8        According to the appellant, even if the request for suspension is not granted in the present appeal proceedings before the Court of Justice, the latter would become devoid of purpose in any event if the earlier registration of the EU trade mark SKY, relied on by Sky in support of its application for a declaration of invalidity, ceases to be valid in cancellation proceedings brought by a third party.

9        By its second argument, the appellant complains that the General Court erred in law by conferring an exclusive right to registration of an earlier mark, which is most likely invalid, and which would imply a monopoly on the word ‘sky’. In that regard, the appellant claims that the General Court infringed the principle of free competition under Articles 101 and 102 TFEU.

10      In that respect, the appellant relies on the judgment of the Court of 29 January 2020, Sky and Others (C-371/18, EU:C:2020:45), which makes reference to Sky’s intention, by means of the Sky marks, to block and monopolise the use of the word ‘sky’ and not to use it in good faith and in accordance with the rules on fair competition. Therefore, it submits that Sky appears to wish to prevent third parties from registering other marks containing the word ‘sky’, even if it is registered with other combinations of words and in a stylised manner accompanied by other figurative elements.

11      By its third argument, the appellant complains that the General Court erred in law, in paragraphs 48 to 50 of the judgment under appeal, by holding, in essence, that the appellant did not raise, before the Board of Appeal, the question of possible limitation in consequence of acquiescence. The General Court thus infringed Article 61 of Regulation (EU) 2017/1001 of the European Parliament and of the Council of 14 June 2017 on the European Union trade mark (OJ 2017 L 154, p. 1), read in conjunction with Article 54(1) of that regulation.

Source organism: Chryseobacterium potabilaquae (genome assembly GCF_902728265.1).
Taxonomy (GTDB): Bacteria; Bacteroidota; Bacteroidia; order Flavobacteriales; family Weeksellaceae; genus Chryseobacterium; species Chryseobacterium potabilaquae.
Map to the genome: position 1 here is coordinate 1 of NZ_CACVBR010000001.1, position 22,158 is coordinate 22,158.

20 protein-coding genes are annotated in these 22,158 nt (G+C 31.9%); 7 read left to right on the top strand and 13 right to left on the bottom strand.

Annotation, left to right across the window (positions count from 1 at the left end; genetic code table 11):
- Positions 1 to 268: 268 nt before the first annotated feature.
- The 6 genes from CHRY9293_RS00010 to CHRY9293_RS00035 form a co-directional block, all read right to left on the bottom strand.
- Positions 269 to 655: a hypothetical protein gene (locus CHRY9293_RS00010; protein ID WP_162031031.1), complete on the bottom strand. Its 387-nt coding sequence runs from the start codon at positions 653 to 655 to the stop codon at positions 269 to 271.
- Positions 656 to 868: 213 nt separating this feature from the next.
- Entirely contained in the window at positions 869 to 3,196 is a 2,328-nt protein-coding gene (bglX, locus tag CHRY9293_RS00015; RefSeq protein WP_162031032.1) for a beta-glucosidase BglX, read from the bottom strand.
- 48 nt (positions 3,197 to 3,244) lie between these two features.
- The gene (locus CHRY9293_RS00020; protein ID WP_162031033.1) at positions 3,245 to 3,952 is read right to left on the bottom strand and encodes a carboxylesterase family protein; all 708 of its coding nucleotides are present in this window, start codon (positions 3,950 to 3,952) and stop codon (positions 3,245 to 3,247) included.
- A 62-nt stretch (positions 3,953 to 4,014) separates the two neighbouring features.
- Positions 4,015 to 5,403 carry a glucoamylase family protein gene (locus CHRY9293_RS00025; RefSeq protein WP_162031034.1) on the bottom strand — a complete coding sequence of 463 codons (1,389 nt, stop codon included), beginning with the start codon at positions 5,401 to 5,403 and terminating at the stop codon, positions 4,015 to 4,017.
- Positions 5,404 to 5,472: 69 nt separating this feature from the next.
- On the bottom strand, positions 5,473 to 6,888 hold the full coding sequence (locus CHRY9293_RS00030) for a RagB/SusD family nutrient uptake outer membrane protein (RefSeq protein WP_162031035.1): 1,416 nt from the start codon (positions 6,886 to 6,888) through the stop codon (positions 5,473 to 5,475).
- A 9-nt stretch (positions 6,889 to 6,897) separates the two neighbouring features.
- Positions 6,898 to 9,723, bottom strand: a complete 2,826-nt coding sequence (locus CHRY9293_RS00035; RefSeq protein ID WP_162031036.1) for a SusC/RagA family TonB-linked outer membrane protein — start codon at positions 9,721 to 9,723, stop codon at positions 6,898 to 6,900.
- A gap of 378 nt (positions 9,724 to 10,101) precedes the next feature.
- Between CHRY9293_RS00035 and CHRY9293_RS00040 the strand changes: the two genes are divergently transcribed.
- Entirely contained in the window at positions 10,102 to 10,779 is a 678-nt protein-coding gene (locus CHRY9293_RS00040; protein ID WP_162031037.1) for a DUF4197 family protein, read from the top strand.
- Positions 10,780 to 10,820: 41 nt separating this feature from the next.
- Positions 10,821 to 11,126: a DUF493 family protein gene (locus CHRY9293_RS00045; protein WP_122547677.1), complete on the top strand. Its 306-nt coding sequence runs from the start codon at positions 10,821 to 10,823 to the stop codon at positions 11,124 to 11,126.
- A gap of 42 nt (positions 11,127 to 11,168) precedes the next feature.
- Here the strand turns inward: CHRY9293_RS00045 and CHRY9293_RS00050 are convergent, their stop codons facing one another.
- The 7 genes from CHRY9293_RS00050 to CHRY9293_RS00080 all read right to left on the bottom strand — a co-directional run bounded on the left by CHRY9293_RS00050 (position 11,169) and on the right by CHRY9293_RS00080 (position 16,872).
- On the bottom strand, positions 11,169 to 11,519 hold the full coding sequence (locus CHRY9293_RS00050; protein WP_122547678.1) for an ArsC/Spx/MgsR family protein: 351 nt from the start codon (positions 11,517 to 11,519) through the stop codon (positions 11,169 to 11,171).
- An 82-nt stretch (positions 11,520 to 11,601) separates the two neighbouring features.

12      In particular, the appellant submits that Sky committed an abuse of law by introducing in bad faith an application for a declaration of invalidity against the registration of a well-known mark such as SKYLIFE, whereas the period of limitation in consequence of acquiescence was about to expire. It adds that Sky or its subsidiaries have brought an action for annulment or opposition before EUIPO seeking the annulment or opposition of all marks containing the word ‘sky’ in all classes of the Nice Agreement concerning the International Classification of Goods and Services for the Purposes of the Registration of Marks of 15 June 1957, as revised and amended (‘the Nice Agreement’). Therefore, according to the appellant, the international registration of the figurative sign SKYLIFE should remain valid for all the services in Classes 39 and 41 of the Nice Agreement covered by the registration.

13      For the purposes of examining the appellant’s request that the appeal be allowed to proceed, it must be recalled, as a preliminary point, that it is for the appellant to demonstrate that the issues raised by its appeal are significant with respect to the unity, consistency or development of EU law (order of 26 November 2020, Scorify v EUIPO, C-418/20 P, not published, EU:C:2020:968, paragraph 17 and the case-law cited).

14      Furthermore, as is apparent from the third paragraph of Article 58a of the Statute of the Court of Justice of the European Union, read together with Article 170a(1) and Article 170b(4) of the Rules of Procedure, the request that an appeal be allowed to proceed must contain all the information necessary to enable the Court to give a ruling on whether the appeal should be allowed to proceed and to specify, where the appeal is allowed to proceed in part, the pleas in law or parts of the appeal to which the response must relate. Given that the objective of the mechanism provided for in Article 58a of that Statute whereby the Court determines whether an appeal should be allowed to proceed is to restrict review by the Court to issues that are significant with respect to the unity, consistency or development of EU law, only grounds of appeal that raise such issues and that are established by the appellant are to be examined by the Court in an appeal (order of 26 November 2020, Scorify v EUIPO, C-418/20 P, not published, EU:C:2020:968, paragraph 18 and the case-law cited).